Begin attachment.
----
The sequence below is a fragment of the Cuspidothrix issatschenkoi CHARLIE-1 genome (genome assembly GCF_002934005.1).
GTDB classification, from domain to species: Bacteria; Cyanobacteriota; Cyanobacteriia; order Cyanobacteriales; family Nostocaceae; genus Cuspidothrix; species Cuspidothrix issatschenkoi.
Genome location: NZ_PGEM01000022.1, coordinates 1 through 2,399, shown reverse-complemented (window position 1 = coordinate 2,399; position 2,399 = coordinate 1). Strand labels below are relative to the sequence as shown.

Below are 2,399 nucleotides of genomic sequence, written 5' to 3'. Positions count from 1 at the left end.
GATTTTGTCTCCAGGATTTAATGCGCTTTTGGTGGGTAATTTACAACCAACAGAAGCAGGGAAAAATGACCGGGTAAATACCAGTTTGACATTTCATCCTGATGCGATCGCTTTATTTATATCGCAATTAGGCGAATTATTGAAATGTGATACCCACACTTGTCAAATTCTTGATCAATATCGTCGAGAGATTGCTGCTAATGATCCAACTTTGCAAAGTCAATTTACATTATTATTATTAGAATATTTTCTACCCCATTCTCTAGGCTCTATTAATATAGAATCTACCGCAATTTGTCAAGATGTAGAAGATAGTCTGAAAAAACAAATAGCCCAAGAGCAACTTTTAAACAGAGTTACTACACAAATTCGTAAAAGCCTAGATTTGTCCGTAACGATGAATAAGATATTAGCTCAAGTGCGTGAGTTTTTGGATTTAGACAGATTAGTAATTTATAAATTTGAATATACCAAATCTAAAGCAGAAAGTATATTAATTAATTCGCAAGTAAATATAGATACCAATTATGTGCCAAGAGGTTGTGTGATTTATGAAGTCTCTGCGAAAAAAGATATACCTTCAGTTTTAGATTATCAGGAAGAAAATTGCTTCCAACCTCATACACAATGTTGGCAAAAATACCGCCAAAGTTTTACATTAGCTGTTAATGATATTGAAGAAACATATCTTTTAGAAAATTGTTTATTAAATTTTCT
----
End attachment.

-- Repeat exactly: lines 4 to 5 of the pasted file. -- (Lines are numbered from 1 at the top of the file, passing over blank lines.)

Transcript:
Below are 2,399 nucleotides of genomic sequence, written 5' to 3'. Positions count from 1 at the left end.
GATTTTGTCTCCAGGATTTAATGCGCTTTTGGTGGGTAATTTACAACCAACAGAAGCAGGGAAAAATGACCGGGTAAATACCAGTTTGACATTTCATCCTGATGCGATCGCTTTATTTATATCGCAATTAGGCGAATTATTGAAATGTGATACCCACACTTGTCAAATTCTTGATCAATATCGTCGAGAGATTGCTGCTAATGATCCAACTTTGCAAAGTCAATTTACATTATTATTATTAGAATATTTTCTACCCCATTCTCTAGGCTCTATTAATATAGAATCTACCGCAATTTGTCAAGATGTAGAAGATAGTCTGAAAAAACAAATAGCCCAAGAGCAACTTTTAAACAGAGTTACTACACAAATTCGTAAAAGCCTAGATTTGTCCGTAACGATGAATAAGATATTAGCTCAAGTGCGTGAGTTTTTGGATTTAGACAGATTAGTAATTTATAAATTTGAATATACCAAATCTAAAGCAGAAAGTATATTAATTAATTCGCAAGTAAATATAGATACCAATTATGTGCCAAGAGGTTGTGTGATTTATGAAGTCTCTGCGAAAAAAGATATACCTTCAGTTTTAGATTATCAGGAAGAAAATTGCTTCCAACCTCATACACAATGTTGGCAAAAATACCGCCAAAGTTTTACATTAGCTGTTAATGATATTGAAGAAACATATCTTTTAGAAAATTGTTTATTAAATTTTCT